Wednesday, June 16, 2010

The bubble of higher education

A former student, now unemployed, writes: "... since 1987, higher education expenses have gone up 450 percent, while personal income in this country has gone up 87 percent, making tuition IMPOSSIBLE to afford without special financing. But, during this time, you were thriving because people could come up with the cash in two ways:
1. Get a home equity loan and use the inflated value of their house to pay for their kid to get drunk and/or raped at your school and then lose the house when the market crashed.
2. Get a federal loan.

... Oh yes, federal loans. I've got $40,000 of those, which are in "forbearance" right now because I'm unemployed, meaning that the feds are paying the interest for a while, which is convenient for me, but not for our government which is now owned by China....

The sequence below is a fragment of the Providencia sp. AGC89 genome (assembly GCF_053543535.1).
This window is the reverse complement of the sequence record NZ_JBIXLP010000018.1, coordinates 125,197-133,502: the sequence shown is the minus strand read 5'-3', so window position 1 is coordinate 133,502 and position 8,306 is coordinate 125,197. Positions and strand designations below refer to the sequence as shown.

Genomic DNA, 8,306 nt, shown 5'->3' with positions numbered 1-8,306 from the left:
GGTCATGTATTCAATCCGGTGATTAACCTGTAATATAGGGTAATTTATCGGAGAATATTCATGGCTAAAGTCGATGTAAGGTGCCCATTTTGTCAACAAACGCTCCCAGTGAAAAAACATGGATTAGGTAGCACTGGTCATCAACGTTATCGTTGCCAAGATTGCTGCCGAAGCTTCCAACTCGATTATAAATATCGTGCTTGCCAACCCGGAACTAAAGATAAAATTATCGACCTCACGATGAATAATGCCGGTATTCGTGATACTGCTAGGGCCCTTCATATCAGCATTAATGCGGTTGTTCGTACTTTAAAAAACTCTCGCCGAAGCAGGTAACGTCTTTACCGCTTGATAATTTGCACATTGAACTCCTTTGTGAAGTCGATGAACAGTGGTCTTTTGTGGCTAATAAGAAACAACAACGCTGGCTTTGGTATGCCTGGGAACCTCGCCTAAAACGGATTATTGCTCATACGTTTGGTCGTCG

Really, that's about all you did for us – gave us a lecture hall, gave us an arrogant bastard to listen to, and gave us a room full of computers we could use sometimes, and you gave us a degree that employers look at and say "This guy knows how to write reports. Amusing." And I will be paying for this privilege until I am 51 years old..."
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Comment: Just imagine the waste of money and time attending classes held by Robert Reich (Harvard) or Paul Krugman (Princeton) and a host of other so-called "academic" economists. Being myself an economist, though of a different kind, with the roots of my education in continental Europe, I  am simply horrified of what has been going on over the past decades in US education, at least in economics and business, in the areas that I am familiar with, yet I am told it is not much different in other disciplines, maybe even worse.

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